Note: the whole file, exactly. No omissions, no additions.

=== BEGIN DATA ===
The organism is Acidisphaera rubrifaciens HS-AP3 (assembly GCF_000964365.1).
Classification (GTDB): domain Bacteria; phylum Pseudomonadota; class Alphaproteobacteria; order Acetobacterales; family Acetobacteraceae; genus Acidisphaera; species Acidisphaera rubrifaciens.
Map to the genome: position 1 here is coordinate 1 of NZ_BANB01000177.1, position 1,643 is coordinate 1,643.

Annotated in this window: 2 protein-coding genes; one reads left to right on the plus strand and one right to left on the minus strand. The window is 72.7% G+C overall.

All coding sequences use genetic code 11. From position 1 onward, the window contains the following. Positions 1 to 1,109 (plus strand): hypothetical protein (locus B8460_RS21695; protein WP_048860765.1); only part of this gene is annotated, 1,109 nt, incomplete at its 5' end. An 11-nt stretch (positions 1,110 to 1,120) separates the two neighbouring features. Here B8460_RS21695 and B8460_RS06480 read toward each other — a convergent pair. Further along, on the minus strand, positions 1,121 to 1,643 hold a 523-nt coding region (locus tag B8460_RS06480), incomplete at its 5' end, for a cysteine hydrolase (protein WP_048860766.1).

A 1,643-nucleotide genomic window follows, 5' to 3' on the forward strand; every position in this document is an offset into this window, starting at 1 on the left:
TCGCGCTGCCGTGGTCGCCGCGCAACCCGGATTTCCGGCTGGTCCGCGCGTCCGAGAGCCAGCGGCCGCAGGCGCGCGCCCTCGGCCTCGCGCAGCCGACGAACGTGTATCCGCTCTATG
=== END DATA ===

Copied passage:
The organism is Acidisphaera rubrifaciens HS-AP3 (assembly GCF_000964365.1).
Classification (GTDB): domain Bacteria; phylum Pseudomonadota; class Alphaproteobacteria; order Acetobacterales; family Acetobacteraceae; genus Acidisphaera; species Acidisphaera rubrifaciens.
Map to the genome: position 1 here is coordinate 1 of NZ_BANB01000177.1, position 1,643 is coordinate 1,643.

Annotated in this window: 2 protein-coding genes; one reads left to right on the plus strand and one right to left on the minus strand. The window is 72.7% G+C overall.

All coding sequences use genetic code 11. From position 1 onward, the window contains the following. Positions 1 to 1,109 (plus strand): hypothetical protein (locus B8460_RS21695; protein WP_048860765.1); only part of this gene is annotated, 1,109 nt, incomplete at its 5' end. An 11-nt stretch (positions 1,110 to 1,120) separates the two neighbouring features. Here B8460_RS21695 and B8460_RS06480 read toward each other — a convergent pair. Further along, on the minus strand, positions 1,121 to 1,643 hold a 523-nt coding region (locus tag B8460_RS06480), incomplete at its 5' end, for a cysteine hydrolase (protein WP_048860766.1).

A 1,643-nucleotide genomic window follows, 5' to 3' on the forward strand; every position in this document is an offset into this window, starting at 1 on the left:
TCGCGCTGCCGTGGTCGCCGCGCAACCCGGATTTCCGGCTGGTCCGCGCGTCCGAGAGCCAGCGGCCGCAGGCGCGCGCCCTCGGCCTCGCGCAGCCGACGAACGTGTATCCGCTCTATG